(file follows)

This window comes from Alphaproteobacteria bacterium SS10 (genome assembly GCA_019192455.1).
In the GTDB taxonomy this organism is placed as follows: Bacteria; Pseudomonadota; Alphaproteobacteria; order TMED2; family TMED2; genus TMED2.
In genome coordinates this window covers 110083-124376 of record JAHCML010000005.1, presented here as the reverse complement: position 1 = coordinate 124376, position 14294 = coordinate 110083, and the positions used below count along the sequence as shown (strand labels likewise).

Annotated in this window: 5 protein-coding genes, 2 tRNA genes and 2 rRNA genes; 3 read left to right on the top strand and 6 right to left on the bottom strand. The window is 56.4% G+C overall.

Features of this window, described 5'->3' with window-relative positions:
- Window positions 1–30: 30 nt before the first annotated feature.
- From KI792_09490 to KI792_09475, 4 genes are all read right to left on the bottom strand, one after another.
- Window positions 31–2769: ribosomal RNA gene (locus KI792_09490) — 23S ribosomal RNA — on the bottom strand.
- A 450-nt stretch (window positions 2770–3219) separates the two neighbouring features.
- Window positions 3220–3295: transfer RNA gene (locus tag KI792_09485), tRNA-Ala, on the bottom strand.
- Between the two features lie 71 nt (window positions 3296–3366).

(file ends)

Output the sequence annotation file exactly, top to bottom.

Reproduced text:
This window comes from Alphaproteobacteria bacterium SS10 (genome assembly GCA_019192455.1).
In the GTDB taxonomy this organism is placed as follows: Bacteria; Pseudomonadota; Alphaproteobacteria; order TMED2; family TMED2; genus TMED2.
In genome coordinates this window covers 110083-124376 of record JAHCML010000005.1, presented here as the reverse complement: position 1 = coordinate 124376, position 14294 = coordinate 110083, and the positions used below count along the sequence as shown (strand labels likewise).

Annotated in this window: 5 protein-coding genes, 2 tRNA genes and 2 rRNA genes; 3 read left to right on the top strand and 6 right to left on the bottom strand. The window is 56.4% G+C overall.

Features of this window, described 5'->3' with window-relative positions:
- Window positions 1–30: 30 nt before the first annotated feature.
- From KI792_09490 to KI792_09475, 4 genes are all read right to left on the bottom strand, one after another.
- Window positions 31–2769: ribosomal RNA gene (locus KI792_09490) — 23S ribosomal RNA — on the bottom strand.
- A 450-nt stretch (window positions 2770–3219) separates the two neighbouring features.
- Window positions 3220–3295: transfer RNA gene (locus tag KI792_09485), tRNA-Ala, on the bottom strand.
- Between the two features lie 71 nt (window positions 3296–3366).